For the first time in decades, Detroit has a sustainable path forward. The momentum is undeniable and a testament to an unwavering spirit and resilience. As Detroit’s businesses and downtown continue to thrive, maintaining the momentum requires ensuring opportunity reaches neighborhoods throughout the city. The 2016 Detroit Policy Conference brings business, civic and government leaders together to meet that challenge. Be a part of maintaining the Detroit momentum by attending the Conference on Wednesday, Feb. 24 from 7:30 a.m. to 4 p.m. at MotorCity Casino Hotel in Detroit. Programming will highlight key issues affecting Detroit’s neighborhoods such as financial literacy, regional transit, education, government, safety, blight, technology and sustainability. The Conference features an action-packed agenda with key business and community thought leaders who are leading Detroit’s new era, including Mayor Mike Duggan and Detroit native David Maraniss, best-selling author of “Once in a Great City: A Detroit Story” and associate editor of The Washington Post. The Detroit Regional Chamber, in partnership with Detroit Experience Factory, is pleased to offer all Chamber members a special rate of $159 to attend this event – a $66 savings over the nonmember rate. Just enter “DPCPtnrs” when registering to receive your Chamber discount. Please note, this special pricing will expire on Wednesday, Feb. For more information or to register, please visit http://www.detroitchamber.com/dpc.
If you are a new entrepreneur, or entering a new business area, it’s always worth your time to assemble an Advisory Board of two or three executives who have travelled that road before. You need them before you need funding, and if you select the wrong people, or use them incorrectly, no amount of money will likely save your startup. Even top executives rely on their advisors.
For perspective, you need to remember that boards of advisors, unlike directors, have no formal power or fiduciary duties, but rather serve at the pleasure of you the business owner. But they are not likely to stroke your ego, or be cheerleaders. They need to tell you the truth about you and your business, good or bad.
Using them effectively requires real effort on your part. If you give and ask for nothing, you will get nothing. Used correctly, they will be your best advocates to investors, and can save you from making major mistakes. Here are some tips on finding and using your advisory board effectively:
- Select people who complement your experience. If your experience is primarily technical, get someone who has built a business. If your business is too small for a CFO, get an advisor with heavy financial experience. If the business area is new to you, find someone who has lived it. Balance is best.
- Be specific on help needed. If you’ve chosen your advisory board members carefully, you’re asking busy, successful people to carve even more time out of their schedule to help you. Let each one know how you see his/her expertise – it may be insight on trends, organizational advice, or funding connections. Set a fixed term, like one year.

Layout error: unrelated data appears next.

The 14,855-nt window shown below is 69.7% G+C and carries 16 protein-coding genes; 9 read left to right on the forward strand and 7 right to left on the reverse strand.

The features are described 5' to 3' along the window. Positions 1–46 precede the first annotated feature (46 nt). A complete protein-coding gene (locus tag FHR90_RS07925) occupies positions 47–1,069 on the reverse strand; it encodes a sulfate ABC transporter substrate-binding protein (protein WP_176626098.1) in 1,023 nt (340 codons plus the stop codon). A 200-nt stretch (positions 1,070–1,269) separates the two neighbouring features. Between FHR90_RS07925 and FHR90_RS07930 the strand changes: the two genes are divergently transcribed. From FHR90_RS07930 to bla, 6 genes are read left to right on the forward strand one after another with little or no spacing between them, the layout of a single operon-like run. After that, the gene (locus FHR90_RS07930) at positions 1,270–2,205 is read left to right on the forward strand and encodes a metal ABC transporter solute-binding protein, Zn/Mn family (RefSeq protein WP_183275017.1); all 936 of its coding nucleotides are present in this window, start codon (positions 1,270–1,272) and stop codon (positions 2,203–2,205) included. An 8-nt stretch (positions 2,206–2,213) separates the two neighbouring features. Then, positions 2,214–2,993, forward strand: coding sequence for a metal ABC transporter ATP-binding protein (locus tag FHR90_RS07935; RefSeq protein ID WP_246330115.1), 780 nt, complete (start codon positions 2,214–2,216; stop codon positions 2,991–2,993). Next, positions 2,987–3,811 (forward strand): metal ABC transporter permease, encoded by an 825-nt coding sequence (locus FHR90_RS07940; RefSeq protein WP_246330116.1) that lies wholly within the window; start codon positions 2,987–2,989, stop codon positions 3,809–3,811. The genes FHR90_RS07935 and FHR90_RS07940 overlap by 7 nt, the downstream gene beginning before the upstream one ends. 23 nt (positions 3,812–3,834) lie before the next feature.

- Formalize the compensation. Most advisory board members sign up because the want to help you, not because of the compensation. Yet you should offer a reasonable monthly fee and/or some stock options to show you are serious about the position. If you want out-of-town members on your board, you reimburse the travel expenses.
- You need to drive to process. It’s smart to schedule a monthly Advisory Board meeting, with a formal agenda, as well as informal communication to keep everyone on the same page. Advisors can’t help you if they only hear from you once every six months. They expect you to initiate specific requests, rather than having to ask for updates.
- Respect their time commitment. For a business executive, nothing is more annoying than a poorly run meeting where the presenter is unprepared, rambles, and wastes time. Make sure every meeting is facilitated well so that concrete action steps, deadlines and assignments result. Have someone take notes so that decisions are recorded.
- Recruit the best for your real Board. Your Advisory Board is a pre-cursor to your Board of Directors, a bit further down the line. This is your chance to test commitment, chemistry, and contribution for that more formal position. It’s a great networking opportunity to expand your connections to include all their connections as well.
Here’s a quick checklist of a few things that you can do to make sure you’ve got all your ducks in a row before you take your deal out on the road to investors (if you are a concept stage business, or thinking of taking the programme accelerator route then this may be less relevant but still worth checking out anyway).
1 – Update all team Linked In profiles
This seems an obvious point to make but just a reminder that most people in business very often visit your LinkedIn profile ahead of a meeting or conversation with you. It goes without saying to not only make sure the profile is an accurate reflection of both past and present but it’s a good idea if you can stoke up your profile in other ways such as:…